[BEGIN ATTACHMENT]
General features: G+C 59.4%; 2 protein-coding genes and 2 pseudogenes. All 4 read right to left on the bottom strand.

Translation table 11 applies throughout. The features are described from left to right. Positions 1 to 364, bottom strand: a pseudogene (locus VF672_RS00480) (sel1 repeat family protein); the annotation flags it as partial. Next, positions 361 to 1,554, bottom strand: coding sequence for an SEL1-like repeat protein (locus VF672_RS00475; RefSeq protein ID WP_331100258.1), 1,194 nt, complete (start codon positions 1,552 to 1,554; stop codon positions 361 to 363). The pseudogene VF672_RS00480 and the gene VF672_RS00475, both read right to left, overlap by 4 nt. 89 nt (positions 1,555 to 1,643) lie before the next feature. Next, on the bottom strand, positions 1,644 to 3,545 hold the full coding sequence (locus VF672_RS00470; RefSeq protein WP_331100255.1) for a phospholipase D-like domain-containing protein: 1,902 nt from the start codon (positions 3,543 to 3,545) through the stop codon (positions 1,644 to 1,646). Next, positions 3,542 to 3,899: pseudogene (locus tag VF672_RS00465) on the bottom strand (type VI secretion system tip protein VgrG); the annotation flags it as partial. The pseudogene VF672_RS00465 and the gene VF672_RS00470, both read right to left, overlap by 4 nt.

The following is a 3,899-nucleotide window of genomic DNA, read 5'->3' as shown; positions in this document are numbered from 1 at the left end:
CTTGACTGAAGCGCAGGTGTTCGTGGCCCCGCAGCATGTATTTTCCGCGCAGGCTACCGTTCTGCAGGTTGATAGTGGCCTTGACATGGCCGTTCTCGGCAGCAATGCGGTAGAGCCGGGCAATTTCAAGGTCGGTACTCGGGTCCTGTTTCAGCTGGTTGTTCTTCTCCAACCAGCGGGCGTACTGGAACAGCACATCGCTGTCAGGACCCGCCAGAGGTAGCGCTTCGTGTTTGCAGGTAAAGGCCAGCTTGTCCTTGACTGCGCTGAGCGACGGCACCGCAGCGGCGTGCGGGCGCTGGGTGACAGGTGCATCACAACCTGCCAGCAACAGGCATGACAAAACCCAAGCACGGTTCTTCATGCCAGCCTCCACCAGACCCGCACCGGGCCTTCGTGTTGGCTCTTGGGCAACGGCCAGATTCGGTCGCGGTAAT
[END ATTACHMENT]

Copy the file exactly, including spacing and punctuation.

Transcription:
General features: G+C 59.4%; 2 protein-coding genes and 2 pseudogenes. All 4 read right to left on the bottom strand.

Translation table 11 applies throughout. The features are described from left to right. Positions 1 to 364, bottom strand: a pseudogene (locus VF672_RS00480) (sel1 repeat family protein); the annotation flags it as partial. Next, positions 361 to 1,554, bottom strand: coding sequence for an SEL1-like repeat protein (locus VF672_RS00475; RefSeq protein ID WP_331100258.1), 1,194 nt, complete (start codon positions 1,552 to 1,554; stop codon positions 361 to 363). The pseudogene VF672_RS00480 and the gene VF672_RS00475, both read right to left, overlap by 4 nt. 89 nt (positions 1,555 to 1,643) lie before the next feature. Next, on the bottom strand, positions 1,644 to 3,545 hold the full coding sequence (locus VF672_RS00470; RefSeq protein WP_331100255.1) for a phospholipase D-like domain-containing protein: 1,902 nt from the start codon (positions 3,543 to 3,545) through the stop codon (positions 1,644 to 1,646). Next, positions 3,542 to 3,899: pseudogene (locus tag VF672_RS00465) on the bottom strand (type VI secretion system tip protein VgrG); the annotation flags it as partial. The pseudogene VF672_RS00465 and the gene VF672_RS00470, both read right to left, overlap by 4 nt.

The following is a 3,899-nucleotide window of genomic DNA, read 5'->3' as shown; positions in this document are numbered from 1 at the left end:
CTTGACTGAAGCGCAGGTGTTCGTGGCCCCGCAGCATGTATTTTCCGCGCAGGCTACCGTTCTGCAGGTTGATAGTGGCCTTGACATGGCCGTTCTCGGCAGCAATGCGGTAGAGCCGGGCAATTTCAAGGTCGGTACTCGGGTCCTGTTTCAGCTGGTTGTTCTTCTCCAACCAGCGGGCGTACTGGAACAGCACATCGCTGTCAGGACCCGCCAGAGGTAGCGCTTCGTGTTTGCAGGTAAAGGCCAGCTTGTCCTTGACTGCGCTGAGCGACGGCACCGCAGCGGCGTGCGGGCGCTGGGTGACAGGTGCATCACAACCTGCCAGCAACAGGCATGACAAAACCCAAGCACGGTTCTTCATGCCAGCCTCCACCAGACCCGCACCGGGCCTTCGTGTTGGCTCTTGGGCAACGGCCAGATTCGGTCGCGGTAAT